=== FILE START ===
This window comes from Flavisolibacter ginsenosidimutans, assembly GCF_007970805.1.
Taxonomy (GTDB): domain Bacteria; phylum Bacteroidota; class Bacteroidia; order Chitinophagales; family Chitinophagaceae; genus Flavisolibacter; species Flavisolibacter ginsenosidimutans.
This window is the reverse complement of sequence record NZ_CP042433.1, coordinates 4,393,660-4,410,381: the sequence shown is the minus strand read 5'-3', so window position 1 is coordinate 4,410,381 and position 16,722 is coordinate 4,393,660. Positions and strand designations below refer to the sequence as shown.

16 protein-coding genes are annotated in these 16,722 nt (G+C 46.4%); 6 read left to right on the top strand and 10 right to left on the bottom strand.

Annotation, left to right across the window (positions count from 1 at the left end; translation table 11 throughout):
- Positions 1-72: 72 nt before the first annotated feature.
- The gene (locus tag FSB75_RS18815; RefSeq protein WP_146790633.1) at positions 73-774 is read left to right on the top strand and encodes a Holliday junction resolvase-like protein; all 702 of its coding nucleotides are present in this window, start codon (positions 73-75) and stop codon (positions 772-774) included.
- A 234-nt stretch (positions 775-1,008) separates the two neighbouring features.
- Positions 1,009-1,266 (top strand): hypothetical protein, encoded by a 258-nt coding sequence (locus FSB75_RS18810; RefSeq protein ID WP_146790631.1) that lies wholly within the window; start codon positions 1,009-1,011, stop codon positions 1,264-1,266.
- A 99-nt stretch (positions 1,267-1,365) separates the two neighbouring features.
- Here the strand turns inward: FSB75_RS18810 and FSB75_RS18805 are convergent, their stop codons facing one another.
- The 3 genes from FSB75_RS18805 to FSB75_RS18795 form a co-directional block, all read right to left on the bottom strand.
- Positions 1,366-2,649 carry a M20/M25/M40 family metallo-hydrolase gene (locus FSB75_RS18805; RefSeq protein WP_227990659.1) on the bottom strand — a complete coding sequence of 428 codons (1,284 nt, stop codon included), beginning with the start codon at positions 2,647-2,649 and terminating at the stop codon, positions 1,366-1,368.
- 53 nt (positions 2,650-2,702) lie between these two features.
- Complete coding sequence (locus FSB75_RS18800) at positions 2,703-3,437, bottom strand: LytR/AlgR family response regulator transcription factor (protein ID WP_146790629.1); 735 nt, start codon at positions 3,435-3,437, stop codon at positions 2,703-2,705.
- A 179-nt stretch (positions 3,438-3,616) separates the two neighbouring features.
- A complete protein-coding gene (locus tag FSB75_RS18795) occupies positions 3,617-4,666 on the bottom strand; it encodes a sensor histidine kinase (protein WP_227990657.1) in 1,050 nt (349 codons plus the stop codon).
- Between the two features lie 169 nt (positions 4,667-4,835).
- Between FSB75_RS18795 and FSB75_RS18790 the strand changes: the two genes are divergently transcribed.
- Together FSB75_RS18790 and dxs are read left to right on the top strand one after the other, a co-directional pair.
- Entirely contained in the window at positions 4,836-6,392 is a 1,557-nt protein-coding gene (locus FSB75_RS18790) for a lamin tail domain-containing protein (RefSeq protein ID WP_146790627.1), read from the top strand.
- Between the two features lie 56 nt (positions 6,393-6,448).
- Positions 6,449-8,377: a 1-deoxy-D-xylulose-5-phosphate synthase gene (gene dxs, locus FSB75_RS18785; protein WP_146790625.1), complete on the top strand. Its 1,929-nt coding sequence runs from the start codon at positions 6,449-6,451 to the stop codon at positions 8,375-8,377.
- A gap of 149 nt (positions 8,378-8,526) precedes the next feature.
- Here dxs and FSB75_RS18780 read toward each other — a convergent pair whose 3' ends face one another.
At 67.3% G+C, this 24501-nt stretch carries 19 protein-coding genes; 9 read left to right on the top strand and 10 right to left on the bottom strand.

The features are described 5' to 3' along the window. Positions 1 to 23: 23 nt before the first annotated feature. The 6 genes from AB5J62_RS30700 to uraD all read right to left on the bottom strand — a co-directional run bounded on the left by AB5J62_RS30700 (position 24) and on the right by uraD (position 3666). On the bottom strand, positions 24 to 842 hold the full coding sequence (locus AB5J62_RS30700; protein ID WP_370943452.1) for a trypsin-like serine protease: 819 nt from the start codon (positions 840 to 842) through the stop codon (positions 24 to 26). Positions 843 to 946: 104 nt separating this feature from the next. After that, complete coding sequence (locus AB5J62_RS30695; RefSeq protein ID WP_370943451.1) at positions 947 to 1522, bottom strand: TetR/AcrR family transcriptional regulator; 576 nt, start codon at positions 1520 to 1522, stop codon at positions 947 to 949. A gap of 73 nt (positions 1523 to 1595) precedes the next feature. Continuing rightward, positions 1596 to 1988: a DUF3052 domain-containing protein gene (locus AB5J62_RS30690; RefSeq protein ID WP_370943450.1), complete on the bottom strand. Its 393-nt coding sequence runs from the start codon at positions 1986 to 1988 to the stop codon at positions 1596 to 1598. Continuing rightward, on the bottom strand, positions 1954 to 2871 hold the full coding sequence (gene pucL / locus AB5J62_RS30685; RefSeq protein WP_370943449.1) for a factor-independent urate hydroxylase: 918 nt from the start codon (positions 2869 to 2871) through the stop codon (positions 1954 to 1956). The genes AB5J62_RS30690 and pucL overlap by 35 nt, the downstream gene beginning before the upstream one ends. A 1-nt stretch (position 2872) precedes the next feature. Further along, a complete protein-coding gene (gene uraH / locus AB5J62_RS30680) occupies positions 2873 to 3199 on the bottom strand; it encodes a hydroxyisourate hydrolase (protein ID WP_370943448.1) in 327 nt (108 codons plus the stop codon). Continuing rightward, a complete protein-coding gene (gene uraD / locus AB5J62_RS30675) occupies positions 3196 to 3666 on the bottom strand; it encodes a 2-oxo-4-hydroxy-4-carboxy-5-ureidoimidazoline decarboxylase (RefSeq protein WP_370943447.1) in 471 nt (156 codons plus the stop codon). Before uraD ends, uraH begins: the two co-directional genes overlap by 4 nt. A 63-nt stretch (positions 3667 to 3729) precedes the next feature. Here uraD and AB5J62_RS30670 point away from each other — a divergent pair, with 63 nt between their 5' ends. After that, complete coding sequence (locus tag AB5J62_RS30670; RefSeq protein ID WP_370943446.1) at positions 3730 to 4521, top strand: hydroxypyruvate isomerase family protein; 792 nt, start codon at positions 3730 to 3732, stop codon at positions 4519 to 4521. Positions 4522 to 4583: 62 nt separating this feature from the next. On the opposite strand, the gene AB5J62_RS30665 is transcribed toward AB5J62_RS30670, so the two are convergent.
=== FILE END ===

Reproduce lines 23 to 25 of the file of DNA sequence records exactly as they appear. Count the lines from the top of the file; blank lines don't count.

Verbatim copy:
- Positions 6,449-8,377: a 1-deoxy-D-xylulose-5-phosphate synthase gene (gene dxs, locus FSB75_RS18785; protein WP_146790625.1), complete on the top strand. Its 1,929-nt coding sequence runs from the start codon at positions 6,449-6,451 to the stop codon at positions 8,375-8,377.
- A gap of 149 nt (positions 8,378-8,526) precedes the next feature.
- Here dxs and FSB75_RS18780 read toward each other — a convergent pair whose 3' ends face one another.